Veblen House

The Veblen House is located on a lovely wooded site in northeastern Princeton, NJ, on the edge of the nearly 100 acres of forest the Veblens donated to Mercer County to create Princeton's and Mercer County's first nature preserve, Herrontown Woods.

In 2017, the house was saved from demolition by the Friends of Herrontown Woods, with help from Princeton's town council, which agreed to accept ownership of the property from Mercer County. In 2020, the town officially leased the house and nearby cottage to FOHW, whose volunteers have been acting as stewards for years, improving security and drainage, clearing the grounds of invasive species and planting raingardens to divert runoff away from the house.



In 2021, FOHW hired carpenter Robb Geores to begin repairs in earnest, assisted by skilled volunteers. 

While repairs are underway, FOHW has hosted many events on the grounds, including weekly yoga classes and performances of theater and music.


An early prefab dating back to the 1920s, the house was moved to Princeton from Morristown by Jesse Paulmier Whiton-Stuart and his wife, Mary Marshall Ogden, and reassembled at this location in 1931. Ten years later, they sold the house to the Veblens, who also owned the 1875 farm cottage nearby. After Elizabeth Veblen's death in 1974, the house was donated to Mercer County with the expressed desire that it become a museum and library. The county then rented it out to local arborist Robert Wells and family until 1998, at which point it was boarded up.
These photos from the 1950s show the house was originally 2-toned, with brown for the second floor and black for the first. A durable roof and diagonal planks between the double walls have helped keep the house solid through years of disuse.
European elements such as the ornate balcony went with the Veblens' European roots.
Near the house were a hay barrack and a so-called dove cote, which was meant to house pigeons. The dove cote was likely installed not by the Veblens but by the previous owners.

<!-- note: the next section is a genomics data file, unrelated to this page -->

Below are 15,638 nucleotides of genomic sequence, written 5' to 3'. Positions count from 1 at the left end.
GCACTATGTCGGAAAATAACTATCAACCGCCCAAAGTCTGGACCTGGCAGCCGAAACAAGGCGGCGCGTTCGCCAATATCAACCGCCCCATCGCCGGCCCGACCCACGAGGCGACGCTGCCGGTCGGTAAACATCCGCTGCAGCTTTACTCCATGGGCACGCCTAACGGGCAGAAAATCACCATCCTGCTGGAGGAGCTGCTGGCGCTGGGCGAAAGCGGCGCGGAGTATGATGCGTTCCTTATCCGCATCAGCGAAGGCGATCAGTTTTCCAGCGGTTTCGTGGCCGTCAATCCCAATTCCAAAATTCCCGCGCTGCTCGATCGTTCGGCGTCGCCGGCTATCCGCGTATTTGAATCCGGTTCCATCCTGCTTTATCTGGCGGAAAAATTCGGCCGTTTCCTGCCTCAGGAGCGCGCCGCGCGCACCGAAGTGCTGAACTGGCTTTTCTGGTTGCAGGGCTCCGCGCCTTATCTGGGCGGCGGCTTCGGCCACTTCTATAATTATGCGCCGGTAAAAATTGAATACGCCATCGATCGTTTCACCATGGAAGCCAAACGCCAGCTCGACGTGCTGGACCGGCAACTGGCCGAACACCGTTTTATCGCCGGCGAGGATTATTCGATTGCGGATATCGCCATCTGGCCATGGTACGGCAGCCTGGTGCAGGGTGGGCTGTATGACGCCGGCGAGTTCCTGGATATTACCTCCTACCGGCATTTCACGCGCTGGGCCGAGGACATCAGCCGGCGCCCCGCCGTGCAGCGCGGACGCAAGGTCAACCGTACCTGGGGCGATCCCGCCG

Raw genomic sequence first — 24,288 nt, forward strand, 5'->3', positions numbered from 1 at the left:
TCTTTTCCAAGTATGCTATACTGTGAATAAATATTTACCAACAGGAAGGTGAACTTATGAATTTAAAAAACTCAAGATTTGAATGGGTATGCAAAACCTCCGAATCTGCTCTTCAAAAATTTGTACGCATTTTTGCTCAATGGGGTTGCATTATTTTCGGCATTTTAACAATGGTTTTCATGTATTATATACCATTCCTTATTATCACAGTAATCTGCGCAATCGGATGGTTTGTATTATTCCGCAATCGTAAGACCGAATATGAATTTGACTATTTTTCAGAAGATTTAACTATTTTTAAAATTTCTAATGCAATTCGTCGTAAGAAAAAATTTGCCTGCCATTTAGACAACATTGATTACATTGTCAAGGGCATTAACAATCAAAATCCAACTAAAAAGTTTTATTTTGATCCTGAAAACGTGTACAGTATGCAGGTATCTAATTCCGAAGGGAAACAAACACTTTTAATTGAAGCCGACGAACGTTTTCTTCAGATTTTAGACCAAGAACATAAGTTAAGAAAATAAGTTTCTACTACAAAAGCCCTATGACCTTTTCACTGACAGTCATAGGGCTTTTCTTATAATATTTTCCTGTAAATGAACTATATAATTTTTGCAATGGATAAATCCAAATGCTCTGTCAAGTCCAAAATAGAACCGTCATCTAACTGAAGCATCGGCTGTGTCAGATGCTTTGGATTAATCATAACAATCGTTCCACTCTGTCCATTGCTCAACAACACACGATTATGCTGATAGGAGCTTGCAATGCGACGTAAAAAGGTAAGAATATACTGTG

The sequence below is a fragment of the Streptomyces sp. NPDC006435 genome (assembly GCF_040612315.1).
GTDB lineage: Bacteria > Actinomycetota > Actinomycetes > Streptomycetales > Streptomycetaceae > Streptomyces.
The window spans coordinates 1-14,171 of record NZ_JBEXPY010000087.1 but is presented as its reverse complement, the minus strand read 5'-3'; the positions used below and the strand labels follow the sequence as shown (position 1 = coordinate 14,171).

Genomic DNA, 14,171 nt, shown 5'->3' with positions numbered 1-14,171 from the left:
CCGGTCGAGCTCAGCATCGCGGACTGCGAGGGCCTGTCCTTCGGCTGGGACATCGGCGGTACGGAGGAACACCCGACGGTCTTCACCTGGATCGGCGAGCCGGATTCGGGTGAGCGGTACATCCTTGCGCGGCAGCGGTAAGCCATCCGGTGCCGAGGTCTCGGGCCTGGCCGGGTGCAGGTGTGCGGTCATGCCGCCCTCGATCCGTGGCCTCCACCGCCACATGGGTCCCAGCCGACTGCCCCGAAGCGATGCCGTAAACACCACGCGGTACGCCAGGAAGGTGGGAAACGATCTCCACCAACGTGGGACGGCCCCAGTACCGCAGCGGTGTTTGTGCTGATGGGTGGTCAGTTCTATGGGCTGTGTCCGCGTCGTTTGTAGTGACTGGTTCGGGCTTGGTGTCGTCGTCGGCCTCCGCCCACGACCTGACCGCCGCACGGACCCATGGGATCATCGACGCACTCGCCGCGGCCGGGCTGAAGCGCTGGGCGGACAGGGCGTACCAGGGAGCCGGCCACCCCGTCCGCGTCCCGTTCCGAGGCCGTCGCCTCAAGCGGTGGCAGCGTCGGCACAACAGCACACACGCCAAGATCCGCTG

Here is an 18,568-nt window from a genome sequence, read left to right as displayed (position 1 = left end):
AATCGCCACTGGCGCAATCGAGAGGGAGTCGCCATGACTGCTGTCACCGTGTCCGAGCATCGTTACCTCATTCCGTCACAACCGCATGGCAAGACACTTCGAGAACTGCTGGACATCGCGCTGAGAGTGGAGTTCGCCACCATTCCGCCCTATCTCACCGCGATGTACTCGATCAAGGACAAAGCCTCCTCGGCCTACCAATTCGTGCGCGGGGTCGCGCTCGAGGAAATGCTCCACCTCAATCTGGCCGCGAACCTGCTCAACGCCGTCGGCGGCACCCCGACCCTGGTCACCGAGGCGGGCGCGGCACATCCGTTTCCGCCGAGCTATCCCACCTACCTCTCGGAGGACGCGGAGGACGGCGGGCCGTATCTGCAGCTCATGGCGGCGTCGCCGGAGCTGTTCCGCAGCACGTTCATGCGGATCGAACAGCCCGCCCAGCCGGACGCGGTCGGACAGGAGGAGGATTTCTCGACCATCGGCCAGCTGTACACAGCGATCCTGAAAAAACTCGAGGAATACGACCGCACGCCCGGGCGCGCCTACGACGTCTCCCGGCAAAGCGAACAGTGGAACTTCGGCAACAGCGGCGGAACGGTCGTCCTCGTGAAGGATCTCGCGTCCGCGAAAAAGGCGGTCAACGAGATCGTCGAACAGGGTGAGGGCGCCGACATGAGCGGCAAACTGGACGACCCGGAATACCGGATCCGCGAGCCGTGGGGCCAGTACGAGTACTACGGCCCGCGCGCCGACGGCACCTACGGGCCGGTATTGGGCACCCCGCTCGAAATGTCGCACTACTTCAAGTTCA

The "hay barrack" in the background served as a woodshed for the Veblens, then as home for the Wells' rabbits, before being torn down in 2008 or so by the county. It was one of only a few such structures in NJ, designed for the roof to rise and fall to accommodate hay as it was stacked. You can see how the four corner posts extend up from the roof, which slides up and down on them. The hay barrack design originated in Holland to store an overflow of hay from the main barn. The footprint of an old barn is just behind the hay barrack in the photo.

The living room, with oak paneling, was a lovely green color enhanced by light streaming in the large, semi-circular windows. Einstein and others of considerable fame frequently visited the Veblens. The painting was one of two the Veblens owned by Charles Oppenheimer, a British painter. The paintings were to be left with the house, but have yet to be found.
Even the garage looks attractive in this 1950s photo, ornamented by azaleas, mayapples and other spring flowers.
Born in Dewsbury, England, near York, Elizabeth Veblen was an avid gardener, and hosted meetings of a local garden club, members of which continued to care for the grounds even after she died. Both the Dogwood Garden Club and the Garden Club of Princeton helped with the grounds at various times in past decades.

This photo from the 1950s  shows how Herrontown Woods was transitioning from farm field to forest. 
Max Latterman was the Veblens' faithful groundskeeper, continuing to work there even after they had died. He appears in this photo to be as enthusiastic a wood splitter as Oswald Veblen was reputed to be.

The balcony shown here is a replacement, but care was taken to replicate the original baluster design.

A Russian cabinet maker reportedly was hired for two years to customize the house, inside and out. Numerous architects and builders have spoken of the unique nature of the house's features, and the excellent craftsmanship.

In 2001, a local architectural firm determined that the "Veblen House and Cottage are eligible for listing as an historic district, for their association with the nationally significant mathematician and scholar Oswald Veblen." In 2020, the NJ Historic Trust judged the Veblen House not eligible, since the Veblens moved to the house later in his career, after he had made most of his contributions to society. More research on the house's unique features and the Veblens' work later in life could change their view, however.